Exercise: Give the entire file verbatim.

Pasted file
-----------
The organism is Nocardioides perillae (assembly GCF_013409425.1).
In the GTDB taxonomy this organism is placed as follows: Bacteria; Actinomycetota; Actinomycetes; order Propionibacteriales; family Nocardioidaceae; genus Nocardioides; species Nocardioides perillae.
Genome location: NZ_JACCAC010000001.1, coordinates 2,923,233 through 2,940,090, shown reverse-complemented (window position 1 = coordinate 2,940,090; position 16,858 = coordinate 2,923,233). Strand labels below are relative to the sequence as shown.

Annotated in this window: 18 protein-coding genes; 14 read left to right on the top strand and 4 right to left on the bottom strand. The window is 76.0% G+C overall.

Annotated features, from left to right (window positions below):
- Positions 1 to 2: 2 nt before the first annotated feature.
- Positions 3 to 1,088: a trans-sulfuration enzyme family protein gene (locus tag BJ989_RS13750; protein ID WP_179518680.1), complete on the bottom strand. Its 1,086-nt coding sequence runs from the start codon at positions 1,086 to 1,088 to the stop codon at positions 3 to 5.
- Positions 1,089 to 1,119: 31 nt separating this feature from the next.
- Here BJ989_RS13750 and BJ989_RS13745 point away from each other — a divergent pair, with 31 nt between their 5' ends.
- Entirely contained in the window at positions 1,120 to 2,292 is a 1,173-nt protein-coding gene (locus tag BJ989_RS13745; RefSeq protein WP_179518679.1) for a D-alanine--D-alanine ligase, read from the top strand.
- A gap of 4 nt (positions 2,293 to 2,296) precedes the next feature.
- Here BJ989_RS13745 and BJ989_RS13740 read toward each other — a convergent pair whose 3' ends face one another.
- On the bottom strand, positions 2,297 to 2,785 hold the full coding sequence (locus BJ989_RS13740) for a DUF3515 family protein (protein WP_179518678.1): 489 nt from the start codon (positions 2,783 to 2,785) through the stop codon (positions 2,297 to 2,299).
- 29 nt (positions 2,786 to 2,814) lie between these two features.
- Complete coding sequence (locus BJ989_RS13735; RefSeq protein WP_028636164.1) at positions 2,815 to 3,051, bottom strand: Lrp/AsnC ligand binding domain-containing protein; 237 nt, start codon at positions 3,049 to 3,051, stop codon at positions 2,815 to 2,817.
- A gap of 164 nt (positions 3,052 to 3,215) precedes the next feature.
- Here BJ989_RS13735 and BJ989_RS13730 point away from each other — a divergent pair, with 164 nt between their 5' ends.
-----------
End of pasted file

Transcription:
The organism is Nocardioides perillae (assembly GCF_013409425.1).
In the GTDB taxonomy this organism is placed as follows: Bacteria; Actinomycetota; Actinomycetes; order Propionibacteriales; family Nocardioidaceae; genus Nocardioides; species Nocardioides perillae.
Genome location: NZ_JACCAC010000001.1, coordinates 2,923,233 through 2,940,090, shown reverse-complemented (window position 1 = coordinate 2,940,090; position 16,858 = coordinate 2,923,233). Strand labels below are relative to the sequence as shown.

Annotated in this window: 18 protein-coding genes; 14 read left to right on the top strand and 4 right to left on the bottom strand. The window is 76.0% G+C overall.

Annotated features, from left to right (window positions below):
- Positions 1 to 2: 2 nt before the first annotated feature.
- Positions 3 to 1,088: a trans-sulfuration enzyme family protein gene (locus tag BJ989_RS13750; protein ID WP_179518680.1), complete on the bottom strand. Its 1,086-nt coding sequence runs from the start codon at positions 1,086 to 1,088 to the stop codon at positions 3 to 5.
- Positions 1,089 to 1,119: 31 nt separating this feature from the next.
- Here BJ989_RS13750 and BJ989_RS13745 point away from each other — a divergent pair, with 31 nt between their 5' ends.
- Entirely contained in the window at positions 1,120 to 2,292 is a 1,173-nt protein-coding gene (locus tag BJ989_RS13745; RefSeq protein WP_179518679.1) for a D-alanine--D-alanine ligase, read from the top strand.
- A gap of 4 nt (positions 2,293 to 2,296) precedes the next feature.
- Here BJ989_RS13745 and BJ989_RS13740 read toward each other — a convergent pair whose 3' ends face one another.
- On the bottom strand, positions 2,297 to 2,785 hold the full coding sequence (locus BJ989_RS13740) for a DUF3515 family protein (protein WP_179518678.1): 489 nt from the start codon (positions 2,783 to 2,785) through the stop codon (positions 2,297 to 2,299).
- 29 nt (positions 2,786 to 2,814) lie between these two features.
- Complete coding sequence (locus BJ989_RS13735; RefSeq protein WP_028636164.1) at positions 2,815 to 3,051, bottom strand: Lrp/AsnC ligand binding domain-containing protein; 237 nt, start codon at positions 3,049 to 3,051, stop codon at positions 2,815 to 2,817.
- A gap of 164 nt (positions 3,052 to 3,215) precedes the next feature.
- Here BJ989_RS13735 and BJ989_RS13730 point away from each other — a divergent pair, with 164 nt between their 5' ends.